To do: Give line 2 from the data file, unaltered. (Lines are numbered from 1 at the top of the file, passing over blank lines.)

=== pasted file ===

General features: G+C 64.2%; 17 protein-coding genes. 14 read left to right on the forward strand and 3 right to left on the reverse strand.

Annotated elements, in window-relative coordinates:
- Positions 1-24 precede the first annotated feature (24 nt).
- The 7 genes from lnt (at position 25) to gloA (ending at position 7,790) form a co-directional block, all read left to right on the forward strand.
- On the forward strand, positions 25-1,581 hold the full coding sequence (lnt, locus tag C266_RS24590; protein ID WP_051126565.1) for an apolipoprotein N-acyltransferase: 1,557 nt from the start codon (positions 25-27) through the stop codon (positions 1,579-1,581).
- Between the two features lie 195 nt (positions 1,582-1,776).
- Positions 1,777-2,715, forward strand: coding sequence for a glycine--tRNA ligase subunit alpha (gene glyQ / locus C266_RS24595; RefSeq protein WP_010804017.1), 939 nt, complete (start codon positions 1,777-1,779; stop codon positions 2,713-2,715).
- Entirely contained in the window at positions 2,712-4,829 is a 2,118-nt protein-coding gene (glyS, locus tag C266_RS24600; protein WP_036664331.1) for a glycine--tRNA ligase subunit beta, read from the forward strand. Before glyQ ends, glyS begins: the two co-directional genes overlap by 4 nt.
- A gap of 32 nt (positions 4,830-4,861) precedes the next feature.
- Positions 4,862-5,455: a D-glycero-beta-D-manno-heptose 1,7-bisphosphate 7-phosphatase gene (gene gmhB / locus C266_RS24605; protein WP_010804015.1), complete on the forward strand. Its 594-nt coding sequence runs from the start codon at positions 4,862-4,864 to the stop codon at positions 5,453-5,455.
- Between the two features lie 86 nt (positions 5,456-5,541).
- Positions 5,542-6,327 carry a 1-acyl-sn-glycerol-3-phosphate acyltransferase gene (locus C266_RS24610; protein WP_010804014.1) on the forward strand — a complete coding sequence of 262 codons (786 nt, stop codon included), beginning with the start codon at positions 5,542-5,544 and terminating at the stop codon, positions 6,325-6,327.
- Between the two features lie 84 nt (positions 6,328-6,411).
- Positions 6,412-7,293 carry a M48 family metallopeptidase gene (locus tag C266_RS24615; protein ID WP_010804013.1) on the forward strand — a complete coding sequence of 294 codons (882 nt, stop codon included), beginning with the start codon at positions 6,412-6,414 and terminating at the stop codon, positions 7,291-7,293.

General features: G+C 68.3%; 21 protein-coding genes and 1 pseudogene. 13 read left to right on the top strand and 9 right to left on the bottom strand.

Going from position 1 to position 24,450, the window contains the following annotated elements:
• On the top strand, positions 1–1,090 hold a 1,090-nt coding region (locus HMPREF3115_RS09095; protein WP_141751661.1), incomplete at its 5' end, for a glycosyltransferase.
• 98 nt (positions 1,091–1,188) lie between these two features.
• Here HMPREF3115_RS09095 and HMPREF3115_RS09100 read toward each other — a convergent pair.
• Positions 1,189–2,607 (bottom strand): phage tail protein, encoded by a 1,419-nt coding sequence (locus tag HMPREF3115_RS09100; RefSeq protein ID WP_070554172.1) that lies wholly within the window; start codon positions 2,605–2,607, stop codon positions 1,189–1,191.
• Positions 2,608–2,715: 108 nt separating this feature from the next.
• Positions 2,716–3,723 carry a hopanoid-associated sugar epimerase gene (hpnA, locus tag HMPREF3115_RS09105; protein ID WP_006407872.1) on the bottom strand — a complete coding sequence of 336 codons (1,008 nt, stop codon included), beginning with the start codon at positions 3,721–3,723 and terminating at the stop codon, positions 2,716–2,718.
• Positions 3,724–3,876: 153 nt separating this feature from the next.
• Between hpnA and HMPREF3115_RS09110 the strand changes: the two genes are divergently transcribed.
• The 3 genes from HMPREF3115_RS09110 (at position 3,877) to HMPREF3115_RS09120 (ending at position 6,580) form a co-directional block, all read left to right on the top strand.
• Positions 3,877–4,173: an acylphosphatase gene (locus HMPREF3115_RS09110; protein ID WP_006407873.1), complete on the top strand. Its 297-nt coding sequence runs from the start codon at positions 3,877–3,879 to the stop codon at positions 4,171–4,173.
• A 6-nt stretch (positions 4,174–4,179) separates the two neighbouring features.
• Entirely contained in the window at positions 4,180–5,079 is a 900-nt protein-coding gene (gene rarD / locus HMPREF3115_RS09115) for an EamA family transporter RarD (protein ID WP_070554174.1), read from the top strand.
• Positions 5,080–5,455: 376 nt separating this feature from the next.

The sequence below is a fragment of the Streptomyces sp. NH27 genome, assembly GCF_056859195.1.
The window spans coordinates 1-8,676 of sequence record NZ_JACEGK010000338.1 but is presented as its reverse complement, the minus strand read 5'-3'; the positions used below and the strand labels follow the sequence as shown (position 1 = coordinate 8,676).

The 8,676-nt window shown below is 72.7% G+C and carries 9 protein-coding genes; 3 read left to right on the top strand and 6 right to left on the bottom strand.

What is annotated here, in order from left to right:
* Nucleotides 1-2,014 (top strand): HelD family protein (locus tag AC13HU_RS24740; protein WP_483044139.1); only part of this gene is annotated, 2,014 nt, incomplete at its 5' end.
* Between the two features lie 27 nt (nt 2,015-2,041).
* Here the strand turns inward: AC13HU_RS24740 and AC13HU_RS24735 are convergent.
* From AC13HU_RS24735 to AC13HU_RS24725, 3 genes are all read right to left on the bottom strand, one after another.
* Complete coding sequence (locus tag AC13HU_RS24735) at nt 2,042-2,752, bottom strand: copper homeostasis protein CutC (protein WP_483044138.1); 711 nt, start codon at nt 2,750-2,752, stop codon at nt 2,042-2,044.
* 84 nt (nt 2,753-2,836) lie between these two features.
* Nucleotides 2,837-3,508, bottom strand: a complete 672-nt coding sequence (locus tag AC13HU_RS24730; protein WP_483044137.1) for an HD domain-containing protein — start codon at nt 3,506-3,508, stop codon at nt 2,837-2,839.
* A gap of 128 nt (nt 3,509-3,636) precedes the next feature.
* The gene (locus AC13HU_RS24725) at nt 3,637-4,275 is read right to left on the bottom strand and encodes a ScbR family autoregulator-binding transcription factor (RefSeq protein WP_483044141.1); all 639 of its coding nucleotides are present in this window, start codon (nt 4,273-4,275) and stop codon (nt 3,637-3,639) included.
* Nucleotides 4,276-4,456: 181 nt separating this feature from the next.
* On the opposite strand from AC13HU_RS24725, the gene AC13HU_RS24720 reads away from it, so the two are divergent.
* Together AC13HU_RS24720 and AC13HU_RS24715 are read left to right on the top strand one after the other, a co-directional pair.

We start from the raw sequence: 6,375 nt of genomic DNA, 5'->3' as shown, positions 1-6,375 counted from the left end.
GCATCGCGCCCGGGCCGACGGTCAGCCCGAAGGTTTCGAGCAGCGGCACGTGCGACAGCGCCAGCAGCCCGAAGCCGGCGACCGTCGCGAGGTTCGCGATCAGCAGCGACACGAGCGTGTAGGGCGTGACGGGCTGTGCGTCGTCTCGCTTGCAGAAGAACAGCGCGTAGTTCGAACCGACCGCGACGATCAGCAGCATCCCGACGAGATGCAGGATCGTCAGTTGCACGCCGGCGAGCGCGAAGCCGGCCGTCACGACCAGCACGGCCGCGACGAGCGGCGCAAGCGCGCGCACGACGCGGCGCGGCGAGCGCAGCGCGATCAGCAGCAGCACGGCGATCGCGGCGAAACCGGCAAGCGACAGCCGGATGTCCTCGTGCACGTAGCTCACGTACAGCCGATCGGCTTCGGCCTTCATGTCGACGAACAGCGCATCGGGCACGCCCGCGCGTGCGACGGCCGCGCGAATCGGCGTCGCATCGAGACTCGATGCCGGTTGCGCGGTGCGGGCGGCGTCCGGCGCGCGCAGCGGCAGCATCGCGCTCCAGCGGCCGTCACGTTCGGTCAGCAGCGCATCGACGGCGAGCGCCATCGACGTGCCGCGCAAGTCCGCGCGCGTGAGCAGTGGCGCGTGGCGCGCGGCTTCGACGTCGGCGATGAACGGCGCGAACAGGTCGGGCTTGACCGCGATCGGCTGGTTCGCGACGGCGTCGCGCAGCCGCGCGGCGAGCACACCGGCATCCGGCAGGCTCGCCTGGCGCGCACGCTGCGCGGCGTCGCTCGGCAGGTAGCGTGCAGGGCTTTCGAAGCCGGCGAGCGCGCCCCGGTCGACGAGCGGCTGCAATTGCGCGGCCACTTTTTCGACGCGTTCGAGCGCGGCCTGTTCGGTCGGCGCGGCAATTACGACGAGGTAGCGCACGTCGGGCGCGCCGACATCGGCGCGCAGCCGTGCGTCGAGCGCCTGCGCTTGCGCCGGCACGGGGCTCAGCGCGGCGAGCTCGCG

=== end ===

Annotated elements, in window-relative coordinates: